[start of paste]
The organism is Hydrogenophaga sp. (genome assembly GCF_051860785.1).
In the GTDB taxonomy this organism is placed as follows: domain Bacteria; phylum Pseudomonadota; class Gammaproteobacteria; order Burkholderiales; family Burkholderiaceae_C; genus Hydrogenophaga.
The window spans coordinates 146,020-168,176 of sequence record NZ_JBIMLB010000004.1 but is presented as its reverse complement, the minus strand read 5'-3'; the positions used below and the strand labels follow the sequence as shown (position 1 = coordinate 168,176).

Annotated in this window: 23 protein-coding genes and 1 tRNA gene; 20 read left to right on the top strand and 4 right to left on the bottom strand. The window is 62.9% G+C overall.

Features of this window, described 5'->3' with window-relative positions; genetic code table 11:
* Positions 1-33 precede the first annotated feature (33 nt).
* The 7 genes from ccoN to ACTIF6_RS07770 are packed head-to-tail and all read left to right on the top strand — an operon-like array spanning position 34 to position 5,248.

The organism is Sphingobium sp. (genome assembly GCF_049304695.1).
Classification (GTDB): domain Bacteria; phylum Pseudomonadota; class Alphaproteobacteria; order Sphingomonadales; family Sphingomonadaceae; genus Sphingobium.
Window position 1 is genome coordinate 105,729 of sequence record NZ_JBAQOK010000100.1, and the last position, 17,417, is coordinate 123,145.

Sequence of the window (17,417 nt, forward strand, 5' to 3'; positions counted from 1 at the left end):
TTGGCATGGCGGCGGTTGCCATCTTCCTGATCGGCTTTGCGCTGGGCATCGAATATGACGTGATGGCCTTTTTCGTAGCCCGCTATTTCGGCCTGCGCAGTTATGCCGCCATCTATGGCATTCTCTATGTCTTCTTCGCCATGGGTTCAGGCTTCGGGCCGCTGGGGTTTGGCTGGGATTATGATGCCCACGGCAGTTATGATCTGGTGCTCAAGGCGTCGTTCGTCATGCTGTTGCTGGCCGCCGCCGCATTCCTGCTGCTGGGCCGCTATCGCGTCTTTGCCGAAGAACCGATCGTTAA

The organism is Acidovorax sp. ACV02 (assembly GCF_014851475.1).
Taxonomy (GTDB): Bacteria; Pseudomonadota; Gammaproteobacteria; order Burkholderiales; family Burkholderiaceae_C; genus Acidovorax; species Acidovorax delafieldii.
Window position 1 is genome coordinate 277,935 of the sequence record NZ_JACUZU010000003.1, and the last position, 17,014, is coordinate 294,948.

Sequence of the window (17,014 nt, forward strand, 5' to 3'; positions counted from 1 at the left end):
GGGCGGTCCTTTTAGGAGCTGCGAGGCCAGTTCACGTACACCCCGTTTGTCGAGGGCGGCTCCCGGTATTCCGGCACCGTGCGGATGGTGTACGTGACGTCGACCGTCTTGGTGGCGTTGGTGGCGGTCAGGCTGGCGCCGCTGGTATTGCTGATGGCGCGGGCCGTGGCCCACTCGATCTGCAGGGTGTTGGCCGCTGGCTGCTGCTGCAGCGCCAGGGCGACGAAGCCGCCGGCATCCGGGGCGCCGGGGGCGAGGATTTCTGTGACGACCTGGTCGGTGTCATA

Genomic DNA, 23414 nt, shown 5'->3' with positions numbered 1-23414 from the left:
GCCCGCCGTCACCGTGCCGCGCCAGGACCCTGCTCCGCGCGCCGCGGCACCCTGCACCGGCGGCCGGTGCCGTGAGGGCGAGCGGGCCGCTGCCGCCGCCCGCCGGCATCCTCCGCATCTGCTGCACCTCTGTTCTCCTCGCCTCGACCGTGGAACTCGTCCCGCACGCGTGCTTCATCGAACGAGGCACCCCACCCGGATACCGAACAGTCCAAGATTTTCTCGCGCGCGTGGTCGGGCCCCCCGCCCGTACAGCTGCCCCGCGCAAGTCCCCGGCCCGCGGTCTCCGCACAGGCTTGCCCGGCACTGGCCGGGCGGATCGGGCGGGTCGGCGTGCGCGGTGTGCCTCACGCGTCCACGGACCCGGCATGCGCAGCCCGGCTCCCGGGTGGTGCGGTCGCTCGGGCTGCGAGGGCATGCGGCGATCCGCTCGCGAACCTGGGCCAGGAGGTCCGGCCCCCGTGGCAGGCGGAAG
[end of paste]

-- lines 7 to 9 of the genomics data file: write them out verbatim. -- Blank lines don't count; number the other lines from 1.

* The 7 genes from ccoN to ACTIF6_RS07770 are packed head-to-tail and all read left to right on the top strand — an operon-like array spanning position 34 to position 5,248.

The organism is Sphingobium sp. (genome assembly GCF_049304695.1).
Classification (GTDB): domain Bacteria; phylum Pseudomonadota; class Alphaproteobacteria; order Sphingomonadales; family Sphingomonadaceae; genus Sphingobium.